By Noah Hubbell
By Kiernan Maletsky
By Tom Murphy
By Noah Hubbell
By Alex Distefano
By Darryl Smyers
By Jon Solomon
By Britt Chester
The disc starts off with "Como Ves," an upbeat song that "talks about the way history has been written; [it] may not be exactly the way history went," says Wil-Dog. "And also, who writes history is people with power." The track "Cut Chemist Suite" best highlights the band's house-party vibes and showcases the skills of MC Chali 2na and DJ Cut Chemist (who both also play in L.A.'s noted underground hip-hop act Jurassic 5) amid a backdrop of Latin-tinged Tower of Power-style horns. Typical of the way Ozomatli manipulates musical forms is the addition of a ska-dub break to cumbia in the cut "Cumbia de los Muertos," a song that deals with the cycle of youth violence.
"We really respect all music. We really respect the people that are playing it and where it comes from, and I think, for us, that's one of the most important things when we're taking a style of music and maybe changing it to fit the way that we hear it. I think first we look at the roots of the music -- how it sounds, where it comes from, what's the climate, what is the reason for the music being there. Like, if it's Afro-Cuban, why was Afro-Cuban music in Cuba? It was because of the slave trade. You had all these Africans in one place, and the drum was banned there, and they managed to keep it going," explains Wil-Dog.
Along with this studious approach to craft, the band manages to balance political sentiments with a get-down, turn-it-loose approach. This parallelism is evident on the song "Chango," which Wil-Dog says "is just about this dancing monkey -- the ugly monkey that dances really well."
Adds Wil-Dog, "I think if you asked everybody in the band, you'd get half and half. You'd probably get half of us saying we're there for the party and half of us saying we're there for politics and partying. I think it balances out in the end."
Though the band's two-headed monster approach has yielded explosive results in live settings, Ozomatli has had difficulty getting its music heard on tightly formatted radio and video stations. Despite this, its debut disc managed to break the top ten on Billboard's Latin chart, and the group also managed to get L.A.'s KROQ, long considered the arbiter of what gets played on so-called alternative stations nationwide, to play tracks from it. Recently, MTV and BET decided to air the video for "Cut Chemist Suite."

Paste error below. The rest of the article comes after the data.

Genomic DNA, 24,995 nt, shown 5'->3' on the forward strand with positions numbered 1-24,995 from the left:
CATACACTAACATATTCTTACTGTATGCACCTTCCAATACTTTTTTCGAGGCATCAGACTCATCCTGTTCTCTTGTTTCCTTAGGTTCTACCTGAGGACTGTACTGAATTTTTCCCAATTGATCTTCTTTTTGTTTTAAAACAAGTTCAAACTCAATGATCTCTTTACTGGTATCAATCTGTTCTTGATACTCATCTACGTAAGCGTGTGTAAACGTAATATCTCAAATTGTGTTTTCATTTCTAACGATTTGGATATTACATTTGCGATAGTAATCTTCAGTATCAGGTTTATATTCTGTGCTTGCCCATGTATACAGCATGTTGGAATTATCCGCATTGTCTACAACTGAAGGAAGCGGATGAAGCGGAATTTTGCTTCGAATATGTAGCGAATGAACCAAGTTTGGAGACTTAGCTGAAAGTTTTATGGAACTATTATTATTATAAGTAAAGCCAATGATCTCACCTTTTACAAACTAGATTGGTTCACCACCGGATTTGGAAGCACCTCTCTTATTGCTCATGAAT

Yet the classification problem caused by Ozomatli's musical diversity has had its benefits. The group is among a handful of acts that can get away with playing the Warped Tour and opening for Santana, Willie Colon, the Dave Matthews Band, Lenny Kravitz and the Offspring. Which is not to suggest that the band has won over all audiences. Not everyone seems ready to digest Ozomatli's political messages, least of all a crowd the band recently encountered when opening up for the Offspring in Philadelphia, once the home of death-row inmate Mumia Abu Jamal.
"We almost started a riot," recalls Wil-Dog. "We dedicated the set to getting Mumia a fair trial, and I swear, there was like 4,000 kids booing us. It was hardcore."
"Hardcore" is perhaps an apt word to describe the level of Ozomatli's activism. It's likely that no L.A. band this side of Rage Against the Machine has played more benefits. The group has played benefits supporting the Zapatistas, the Battered Women's Association, the United Farm Workers and Jamal.
"What I would like to see is us getting into starting a cultural resistance, and I definitely think that art plays a huge part in that," says Wil-Dog. "Art played a huge part in the Sixties -- not that we could ever create that, but it could be the same energy, newer people." To get this started, the band, along with community and youth volunteers, organized an anti-police-brutality march that for the past two years has taken place on October 22. Wil-Dog describes one of the highlights of the event so far: "Just a week before the march, we would go down to Watts, South Central, and get together with a bunch of youth and teach them the samba. When the march came along, us and thirty youth have all these drums and do the samba and the march. The youth are just amazing."
Combine this live drumming with a boombox playing old-school classics from the band's faves, including War and Mandrill, and you've got an Ozomatli-style street-parade revolution that could raise Che from the grave. The band might even get ol' Fidel dancing.